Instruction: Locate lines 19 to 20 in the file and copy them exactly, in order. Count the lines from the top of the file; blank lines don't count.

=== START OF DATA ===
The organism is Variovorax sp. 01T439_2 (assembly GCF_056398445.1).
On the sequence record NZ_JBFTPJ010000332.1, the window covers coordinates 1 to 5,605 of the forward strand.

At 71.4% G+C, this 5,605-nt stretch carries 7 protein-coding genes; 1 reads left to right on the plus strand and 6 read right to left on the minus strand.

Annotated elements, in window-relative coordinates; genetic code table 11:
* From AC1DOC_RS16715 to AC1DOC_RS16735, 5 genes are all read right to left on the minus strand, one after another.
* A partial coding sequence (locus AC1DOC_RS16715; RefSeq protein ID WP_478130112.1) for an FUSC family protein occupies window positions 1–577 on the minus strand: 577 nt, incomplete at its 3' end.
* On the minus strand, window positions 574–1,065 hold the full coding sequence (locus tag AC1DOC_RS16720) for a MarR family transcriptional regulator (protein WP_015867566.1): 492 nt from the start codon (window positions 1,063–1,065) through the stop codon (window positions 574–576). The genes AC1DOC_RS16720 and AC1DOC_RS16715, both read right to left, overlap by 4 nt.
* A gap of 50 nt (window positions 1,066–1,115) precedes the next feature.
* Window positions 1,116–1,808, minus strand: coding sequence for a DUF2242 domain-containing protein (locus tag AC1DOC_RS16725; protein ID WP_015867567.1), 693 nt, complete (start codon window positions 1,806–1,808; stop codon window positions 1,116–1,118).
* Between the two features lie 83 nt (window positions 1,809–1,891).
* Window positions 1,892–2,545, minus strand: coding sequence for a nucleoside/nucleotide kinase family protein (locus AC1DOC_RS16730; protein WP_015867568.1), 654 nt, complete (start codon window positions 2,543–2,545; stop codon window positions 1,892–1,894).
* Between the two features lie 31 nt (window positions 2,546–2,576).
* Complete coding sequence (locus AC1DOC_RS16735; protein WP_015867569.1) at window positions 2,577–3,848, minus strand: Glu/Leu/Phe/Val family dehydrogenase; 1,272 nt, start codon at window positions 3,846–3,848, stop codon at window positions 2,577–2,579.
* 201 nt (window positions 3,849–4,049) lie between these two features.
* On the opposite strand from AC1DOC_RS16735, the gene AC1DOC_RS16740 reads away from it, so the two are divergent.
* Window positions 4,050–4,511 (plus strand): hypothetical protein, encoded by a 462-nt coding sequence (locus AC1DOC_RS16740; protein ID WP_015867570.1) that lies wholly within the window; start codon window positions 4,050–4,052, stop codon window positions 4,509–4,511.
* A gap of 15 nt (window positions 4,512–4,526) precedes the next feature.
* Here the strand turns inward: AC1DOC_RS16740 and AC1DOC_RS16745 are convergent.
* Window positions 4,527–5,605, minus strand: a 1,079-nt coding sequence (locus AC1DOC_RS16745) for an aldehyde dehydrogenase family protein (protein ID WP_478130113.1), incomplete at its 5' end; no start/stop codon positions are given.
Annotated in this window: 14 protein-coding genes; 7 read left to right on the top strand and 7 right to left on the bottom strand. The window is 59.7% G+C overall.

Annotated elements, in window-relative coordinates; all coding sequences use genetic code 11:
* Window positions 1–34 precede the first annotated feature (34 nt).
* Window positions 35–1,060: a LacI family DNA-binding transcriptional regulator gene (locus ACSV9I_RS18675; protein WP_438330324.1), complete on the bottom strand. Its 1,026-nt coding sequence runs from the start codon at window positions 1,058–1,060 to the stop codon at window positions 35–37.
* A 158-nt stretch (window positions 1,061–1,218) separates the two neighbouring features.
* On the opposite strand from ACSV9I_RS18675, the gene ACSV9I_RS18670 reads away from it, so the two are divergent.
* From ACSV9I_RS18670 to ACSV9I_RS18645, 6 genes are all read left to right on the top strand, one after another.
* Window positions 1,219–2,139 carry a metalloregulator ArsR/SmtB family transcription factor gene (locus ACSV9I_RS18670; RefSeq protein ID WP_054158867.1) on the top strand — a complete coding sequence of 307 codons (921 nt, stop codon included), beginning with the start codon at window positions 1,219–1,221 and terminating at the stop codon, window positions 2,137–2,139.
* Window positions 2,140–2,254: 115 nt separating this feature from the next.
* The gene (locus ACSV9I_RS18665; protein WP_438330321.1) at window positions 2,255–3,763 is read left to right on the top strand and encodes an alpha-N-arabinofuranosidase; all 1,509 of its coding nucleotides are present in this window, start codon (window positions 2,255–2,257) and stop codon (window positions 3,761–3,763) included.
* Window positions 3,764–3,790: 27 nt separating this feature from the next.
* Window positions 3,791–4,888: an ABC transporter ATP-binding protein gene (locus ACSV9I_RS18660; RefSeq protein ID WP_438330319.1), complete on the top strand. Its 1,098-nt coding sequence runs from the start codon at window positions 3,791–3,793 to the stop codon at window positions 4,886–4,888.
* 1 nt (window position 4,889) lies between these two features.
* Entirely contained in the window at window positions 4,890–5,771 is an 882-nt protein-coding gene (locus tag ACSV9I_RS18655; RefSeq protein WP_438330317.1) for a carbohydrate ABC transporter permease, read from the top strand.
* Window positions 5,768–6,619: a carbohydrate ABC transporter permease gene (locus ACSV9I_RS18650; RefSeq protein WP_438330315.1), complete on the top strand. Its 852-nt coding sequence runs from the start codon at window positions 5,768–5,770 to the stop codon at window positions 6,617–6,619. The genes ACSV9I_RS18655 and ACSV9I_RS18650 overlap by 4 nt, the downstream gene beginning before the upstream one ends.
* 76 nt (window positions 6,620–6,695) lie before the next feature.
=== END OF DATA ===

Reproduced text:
* Window positions 4,527–5,605, minus strand: a 1,079-nt coding sequence (locus AC1DOC_RS16745) for an aldehyde dehydrogenase family protein (protein ID WP_478130113.1), incomplete at its 5' end; no start/stop codon positions are given.
Annotated in this window: 14 protein-coding genes; 7 read left to right on the top strand and 7 right to left on the bottom strand. The window is 59.7% G+C overall.